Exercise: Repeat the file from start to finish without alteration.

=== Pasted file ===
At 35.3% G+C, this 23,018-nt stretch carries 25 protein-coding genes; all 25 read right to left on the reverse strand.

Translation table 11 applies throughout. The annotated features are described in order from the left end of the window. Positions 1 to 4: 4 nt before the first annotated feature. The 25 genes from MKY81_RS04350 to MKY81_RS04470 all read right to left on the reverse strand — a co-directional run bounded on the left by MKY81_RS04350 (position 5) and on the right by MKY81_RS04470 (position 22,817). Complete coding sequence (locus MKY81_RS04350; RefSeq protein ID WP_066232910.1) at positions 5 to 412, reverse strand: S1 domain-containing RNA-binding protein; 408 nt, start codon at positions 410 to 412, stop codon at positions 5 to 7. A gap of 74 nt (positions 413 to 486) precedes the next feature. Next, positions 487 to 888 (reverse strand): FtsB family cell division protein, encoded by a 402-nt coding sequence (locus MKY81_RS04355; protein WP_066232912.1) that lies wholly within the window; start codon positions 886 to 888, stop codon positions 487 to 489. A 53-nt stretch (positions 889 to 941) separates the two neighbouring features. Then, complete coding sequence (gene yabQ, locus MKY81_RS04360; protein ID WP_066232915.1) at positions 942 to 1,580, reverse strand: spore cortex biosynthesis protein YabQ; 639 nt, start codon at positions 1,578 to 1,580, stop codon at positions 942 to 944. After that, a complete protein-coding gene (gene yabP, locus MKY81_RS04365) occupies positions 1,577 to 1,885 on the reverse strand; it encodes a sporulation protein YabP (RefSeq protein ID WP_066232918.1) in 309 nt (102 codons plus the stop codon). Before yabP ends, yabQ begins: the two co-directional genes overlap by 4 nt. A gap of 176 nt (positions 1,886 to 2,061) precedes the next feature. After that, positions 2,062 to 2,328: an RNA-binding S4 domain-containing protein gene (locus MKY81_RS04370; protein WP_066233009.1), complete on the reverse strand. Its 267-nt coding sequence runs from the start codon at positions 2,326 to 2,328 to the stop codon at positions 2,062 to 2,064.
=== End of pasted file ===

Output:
At 35.3% G+C, this 23,018-nt stretch carries 25 protein-coding genes; all 25 read right to left on the reverse strand.

Translation table 11 applies throughout. The annotated features are described in order from the left end of the window. Positions 1 to 4: 4 nt before the first annotated feature. The 25 genes from MKY81_RS04350 to MKY81_RS04470 all read right to left on the reverse strand — a co-directional run bounded on the left by MKY81_RS04350 (position 5) and on the right by MKY81_RS04470 (position 22,817). Complete coding sequence (locus MKY81_RS04350; RefSeq protein ID WP_066232910.1) at positions 5 to 412, reverse strand: S1 domain-containing RNA-binding protein; 408 nt, start codon at positions 410 to 412, stop codon at positions 5 to 7. A gap of 74 nt (positions 413 to 486) precedes the next feature. Next, positions 487 to 888 (reverse strand): FtsB family cell division protein, encoded by a 402-nt coding sequence (locus MKY81_RS04355; protein WP_066232912.1) that lies wholly within the window; start codon positions 886 to 888, stop codon positions 487 to 489. A 53-nt stretch (positions 889 to 941) separates the two neighbouring features. Then, complete coding sequence (gene yabQ, locus MKY81_RS04360; protein ID WP_066232915.1) at positions 942 to 1,580, reverse strand: spore cortex biosynthesis protein YabQ; 639 nt, start codon at positions 1,578 to 1,580, stop codon at positions 942 to 944. After that, a complete protein-coding gene (gene yabP, locus MKY81_RS04365) occupies positions 1,577 to 1,885 on the reverse strand; it encodes a sporulation protein YabP (RefSeq protein ID WP_066232918.1) in 309 nt (102 codons plus the stop codon). Before yabP ends, yabQ begins: the two co-directional genes overlap by 4 nt. A gap of 176 nt (positions 1,886 to 2,061) precedes the next feature. After that, positions 2,062 to 2,328: an RNA-binding S4 domain-containing protein gene (locus MKY81_RS04370; protein WP_066233009.1), complete on the reverse strand. Its 267-nt coding sequence runs from the start codon at positions 2,326 to 2,328 to the stop codon at positions 2,062 to 2,064.